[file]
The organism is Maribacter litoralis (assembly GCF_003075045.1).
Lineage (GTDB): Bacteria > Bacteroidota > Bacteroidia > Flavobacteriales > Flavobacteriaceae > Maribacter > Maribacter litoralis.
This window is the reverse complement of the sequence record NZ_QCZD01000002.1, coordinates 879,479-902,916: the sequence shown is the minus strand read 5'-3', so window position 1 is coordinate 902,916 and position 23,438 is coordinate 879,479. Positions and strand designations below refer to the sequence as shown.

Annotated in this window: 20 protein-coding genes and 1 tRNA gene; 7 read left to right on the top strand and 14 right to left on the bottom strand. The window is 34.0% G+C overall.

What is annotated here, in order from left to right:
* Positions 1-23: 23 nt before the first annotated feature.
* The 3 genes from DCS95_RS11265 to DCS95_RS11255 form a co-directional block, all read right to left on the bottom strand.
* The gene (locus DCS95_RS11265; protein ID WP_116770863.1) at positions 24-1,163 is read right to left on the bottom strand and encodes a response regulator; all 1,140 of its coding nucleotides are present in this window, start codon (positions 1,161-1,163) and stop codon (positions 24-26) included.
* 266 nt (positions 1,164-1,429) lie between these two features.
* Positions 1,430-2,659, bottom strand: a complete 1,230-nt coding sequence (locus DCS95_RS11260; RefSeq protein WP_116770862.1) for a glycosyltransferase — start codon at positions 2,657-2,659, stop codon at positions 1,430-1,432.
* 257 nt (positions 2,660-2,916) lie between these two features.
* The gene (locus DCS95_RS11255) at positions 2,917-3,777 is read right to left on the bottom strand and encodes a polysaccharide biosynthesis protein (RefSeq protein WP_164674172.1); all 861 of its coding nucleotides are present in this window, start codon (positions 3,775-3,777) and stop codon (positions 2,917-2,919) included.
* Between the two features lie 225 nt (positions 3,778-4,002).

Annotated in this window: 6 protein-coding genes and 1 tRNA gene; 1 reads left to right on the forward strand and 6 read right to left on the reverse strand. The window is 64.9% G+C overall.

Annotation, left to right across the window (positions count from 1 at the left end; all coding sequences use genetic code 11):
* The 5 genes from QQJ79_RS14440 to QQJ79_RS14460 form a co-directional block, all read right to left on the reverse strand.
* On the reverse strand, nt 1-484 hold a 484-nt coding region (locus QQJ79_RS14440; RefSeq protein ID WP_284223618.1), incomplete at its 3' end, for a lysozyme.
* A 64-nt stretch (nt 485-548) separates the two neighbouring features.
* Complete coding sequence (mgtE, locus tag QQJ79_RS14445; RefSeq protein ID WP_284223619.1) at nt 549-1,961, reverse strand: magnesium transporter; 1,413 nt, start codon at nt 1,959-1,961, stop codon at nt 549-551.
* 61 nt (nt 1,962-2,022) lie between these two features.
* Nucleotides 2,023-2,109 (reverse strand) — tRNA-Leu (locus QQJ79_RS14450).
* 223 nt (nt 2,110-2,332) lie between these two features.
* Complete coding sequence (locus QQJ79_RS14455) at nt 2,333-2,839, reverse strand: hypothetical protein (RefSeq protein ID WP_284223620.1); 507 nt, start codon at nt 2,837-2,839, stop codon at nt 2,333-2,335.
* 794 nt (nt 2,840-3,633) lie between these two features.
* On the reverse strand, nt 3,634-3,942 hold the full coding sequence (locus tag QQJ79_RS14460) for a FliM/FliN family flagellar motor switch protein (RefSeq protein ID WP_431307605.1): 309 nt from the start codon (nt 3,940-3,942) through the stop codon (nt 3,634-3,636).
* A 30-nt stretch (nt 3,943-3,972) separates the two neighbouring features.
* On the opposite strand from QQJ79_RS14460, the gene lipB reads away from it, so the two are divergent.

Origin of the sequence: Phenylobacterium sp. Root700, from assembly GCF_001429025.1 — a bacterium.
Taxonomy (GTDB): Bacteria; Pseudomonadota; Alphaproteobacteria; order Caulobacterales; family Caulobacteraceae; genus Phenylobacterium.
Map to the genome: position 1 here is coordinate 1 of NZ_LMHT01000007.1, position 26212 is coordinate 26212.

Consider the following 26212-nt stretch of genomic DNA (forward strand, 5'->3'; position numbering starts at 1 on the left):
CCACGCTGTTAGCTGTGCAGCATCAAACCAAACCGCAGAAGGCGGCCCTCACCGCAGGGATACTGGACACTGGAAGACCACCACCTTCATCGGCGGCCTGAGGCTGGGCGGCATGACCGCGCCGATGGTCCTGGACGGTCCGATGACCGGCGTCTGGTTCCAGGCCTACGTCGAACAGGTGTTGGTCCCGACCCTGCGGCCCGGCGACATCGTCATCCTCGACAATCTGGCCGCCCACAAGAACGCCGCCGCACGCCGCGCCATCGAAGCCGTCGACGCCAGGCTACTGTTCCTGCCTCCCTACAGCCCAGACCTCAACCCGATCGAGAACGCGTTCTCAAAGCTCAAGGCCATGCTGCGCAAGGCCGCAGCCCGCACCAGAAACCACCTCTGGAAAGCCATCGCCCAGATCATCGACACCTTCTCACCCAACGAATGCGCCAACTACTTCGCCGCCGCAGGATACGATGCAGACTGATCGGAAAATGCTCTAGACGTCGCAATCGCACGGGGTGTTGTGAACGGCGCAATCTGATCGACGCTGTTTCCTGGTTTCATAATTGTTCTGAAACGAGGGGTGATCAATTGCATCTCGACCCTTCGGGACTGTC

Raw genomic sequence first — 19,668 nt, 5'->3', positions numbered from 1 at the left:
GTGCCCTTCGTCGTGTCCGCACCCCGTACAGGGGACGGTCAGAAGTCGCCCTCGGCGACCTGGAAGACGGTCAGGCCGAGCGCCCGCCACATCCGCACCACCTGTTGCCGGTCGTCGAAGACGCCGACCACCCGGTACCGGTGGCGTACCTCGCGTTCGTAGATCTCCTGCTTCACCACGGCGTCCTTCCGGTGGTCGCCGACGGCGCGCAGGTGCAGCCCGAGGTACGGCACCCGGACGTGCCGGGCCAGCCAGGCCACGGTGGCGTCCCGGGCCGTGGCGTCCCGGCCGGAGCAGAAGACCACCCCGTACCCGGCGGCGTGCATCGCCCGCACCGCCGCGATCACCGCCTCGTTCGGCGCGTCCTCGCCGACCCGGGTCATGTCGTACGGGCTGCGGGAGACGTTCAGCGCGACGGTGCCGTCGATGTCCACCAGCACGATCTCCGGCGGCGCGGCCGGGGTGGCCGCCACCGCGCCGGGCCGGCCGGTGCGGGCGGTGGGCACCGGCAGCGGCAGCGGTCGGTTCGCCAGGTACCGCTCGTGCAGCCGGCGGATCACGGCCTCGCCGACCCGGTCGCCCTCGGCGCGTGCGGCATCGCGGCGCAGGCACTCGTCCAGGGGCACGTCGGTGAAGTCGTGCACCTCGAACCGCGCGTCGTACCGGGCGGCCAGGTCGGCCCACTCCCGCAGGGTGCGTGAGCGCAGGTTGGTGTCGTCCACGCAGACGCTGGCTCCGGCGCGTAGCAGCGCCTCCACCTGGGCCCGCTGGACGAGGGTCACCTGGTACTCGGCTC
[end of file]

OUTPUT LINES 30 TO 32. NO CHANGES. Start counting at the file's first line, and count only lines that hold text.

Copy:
Map to the genome: position 1 here is coordinate 1 of NZ_LMHT01000007.1, position 26212 is coordinate 26212.

Consider the following 26212-nt stretch of genomic DNA (forward strand, 5'->3'; position numbering starts at 1 on the left):
CCACGCTGTTAGCTGTGCAGCATCAAACCAAACCGCAGAAGGCGGCCCTCACCGCAGGGATACTGGACACTGGAAGACCACCACCTTCATCGGCGGCCTGAGGCTGGGCGGCATGACCGCGCCGATGGTCCTGGACGGTCCGATGACCGGCGTCTGGTTCCAGGCCTACGTCGAACAGGTGTTGGTCCCGACCCTGCGGCCCGGCGACATCGTCATCCTCGACAATCTGGCCGCCCACAAGAACGCCGCCGCACGCCGCGCCATCGAAGCCGTCGACGCCAGGCTACTGTTCCTGCCTCCCTACAGCCCAGACCTCAACCCGATCGAGAACGCGTTCTCAAAGCTCAAGGCCATGCTGCGCAAGGCCGCAGCCCGCACCAGAAACCACCTCTGGAAAGCCATCGCCCAGATCATCGACACCTTCTCACCCAACGAATGCGCCAACTACTTCGCCGCCGCAGGATACGATGCAGACTGATCGGAAAATGCTCTAGACGTCGCAATCGCACGGGGTGTTGTGAACGGCGCAATCTGATCGACGCTGTTTCCTGGTTTCATAATTGTTCTGAAACGAGGGGTGATCAATTGCATCTCGACCCTTCGGGACTGTC